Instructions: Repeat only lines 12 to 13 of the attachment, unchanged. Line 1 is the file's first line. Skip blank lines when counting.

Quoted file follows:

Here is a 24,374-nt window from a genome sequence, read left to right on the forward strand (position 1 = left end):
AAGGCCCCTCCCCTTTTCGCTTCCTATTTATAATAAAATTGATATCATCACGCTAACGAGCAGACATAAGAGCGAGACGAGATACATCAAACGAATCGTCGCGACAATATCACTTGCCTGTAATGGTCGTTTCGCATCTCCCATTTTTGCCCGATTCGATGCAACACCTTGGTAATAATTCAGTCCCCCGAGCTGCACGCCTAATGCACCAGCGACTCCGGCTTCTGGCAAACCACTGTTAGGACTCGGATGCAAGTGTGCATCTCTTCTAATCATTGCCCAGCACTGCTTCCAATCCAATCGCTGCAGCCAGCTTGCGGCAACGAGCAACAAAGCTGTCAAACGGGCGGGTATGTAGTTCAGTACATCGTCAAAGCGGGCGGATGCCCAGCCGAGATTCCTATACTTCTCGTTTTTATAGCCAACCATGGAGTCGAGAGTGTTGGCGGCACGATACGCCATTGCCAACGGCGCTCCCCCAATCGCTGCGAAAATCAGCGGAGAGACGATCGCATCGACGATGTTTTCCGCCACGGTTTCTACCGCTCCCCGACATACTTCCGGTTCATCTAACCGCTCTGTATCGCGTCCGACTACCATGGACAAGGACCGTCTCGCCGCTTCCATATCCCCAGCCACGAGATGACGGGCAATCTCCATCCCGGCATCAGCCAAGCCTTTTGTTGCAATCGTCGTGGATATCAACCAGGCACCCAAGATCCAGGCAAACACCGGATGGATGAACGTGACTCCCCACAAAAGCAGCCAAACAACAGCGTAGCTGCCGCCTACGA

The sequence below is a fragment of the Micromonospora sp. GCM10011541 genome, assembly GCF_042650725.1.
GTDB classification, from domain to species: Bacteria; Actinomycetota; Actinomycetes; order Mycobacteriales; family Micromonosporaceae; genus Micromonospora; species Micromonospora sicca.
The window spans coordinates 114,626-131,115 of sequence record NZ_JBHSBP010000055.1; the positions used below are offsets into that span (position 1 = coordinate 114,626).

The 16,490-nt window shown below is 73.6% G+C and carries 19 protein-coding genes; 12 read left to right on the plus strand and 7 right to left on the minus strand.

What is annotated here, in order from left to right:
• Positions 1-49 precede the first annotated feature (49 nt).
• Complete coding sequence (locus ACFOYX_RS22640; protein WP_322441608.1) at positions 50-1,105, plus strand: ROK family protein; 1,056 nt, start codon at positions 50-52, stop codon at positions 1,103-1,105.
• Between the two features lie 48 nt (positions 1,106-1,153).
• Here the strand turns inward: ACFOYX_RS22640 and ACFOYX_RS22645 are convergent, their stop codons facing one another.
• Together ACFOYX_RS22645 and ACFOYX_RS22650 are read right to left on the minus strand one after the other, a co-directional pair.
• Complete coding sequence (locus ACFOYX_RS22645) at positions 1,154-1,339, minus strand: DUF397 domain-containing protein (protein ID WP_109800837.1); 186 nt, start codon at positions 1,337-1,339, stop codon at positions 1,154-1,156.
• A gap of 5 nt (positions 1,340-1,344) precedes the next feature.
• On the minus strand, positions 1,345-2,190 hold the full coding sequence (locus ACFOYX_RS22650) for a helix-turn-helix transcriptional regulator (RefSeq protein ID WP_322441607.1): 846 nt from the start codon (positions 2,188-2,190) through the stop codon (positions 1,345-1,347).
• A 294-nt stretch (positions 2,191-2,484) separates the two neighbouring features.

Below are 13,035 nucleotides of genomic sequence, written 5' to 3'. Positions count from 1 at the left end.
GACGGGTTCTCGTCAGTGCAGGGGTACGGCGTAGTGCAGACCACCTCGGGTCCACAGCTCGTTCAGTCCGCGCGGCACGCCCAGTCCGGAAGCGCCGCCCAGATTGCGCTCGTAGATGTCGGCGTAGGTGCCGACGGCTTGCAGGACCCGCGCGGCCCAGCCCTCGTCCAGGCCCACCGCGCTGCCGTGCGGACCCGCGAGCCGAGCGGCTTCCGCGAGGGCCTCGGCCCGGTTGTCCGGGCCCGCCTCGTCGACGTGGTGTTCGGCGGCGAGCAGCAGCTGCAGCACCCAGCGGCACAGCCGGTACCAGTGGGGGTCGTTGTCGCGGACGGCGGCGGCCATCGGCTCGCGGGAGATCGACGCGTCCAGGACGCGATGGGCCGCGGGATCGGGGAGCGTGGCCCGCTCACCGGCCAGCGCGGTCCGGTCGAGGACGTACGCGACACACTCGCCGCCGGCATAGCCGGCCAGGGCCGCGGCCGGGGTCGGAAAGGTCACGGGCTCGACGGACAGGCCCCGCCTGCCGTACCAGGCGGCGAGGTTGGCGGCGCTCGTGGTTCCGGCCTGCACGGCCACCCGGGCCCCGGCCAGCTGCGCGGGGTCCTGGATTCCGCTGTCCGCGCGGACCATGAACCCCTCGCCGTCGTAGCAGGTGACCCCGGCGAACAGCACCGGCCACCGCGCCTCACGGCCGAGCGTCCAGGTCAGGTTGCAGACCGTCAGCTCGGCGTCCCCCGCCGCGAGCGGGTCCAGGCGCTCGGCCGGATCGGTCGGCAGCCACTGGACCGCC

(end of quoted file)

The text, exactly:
• Together ACFOYX_RS22645 and ACFOYX_RS22650 are read right to left on the minus strand one after the other, a co-directional pair.
• Complete coding sequence (locus ACFOYX_RS22645) at positions 1,154-1,339, minus strand: DUF397 domain-containing protein (protein ID WP_109800837.1); 186 nt, start codon at positions 1,337-1,339, stop codon at positions 1,154-1,156.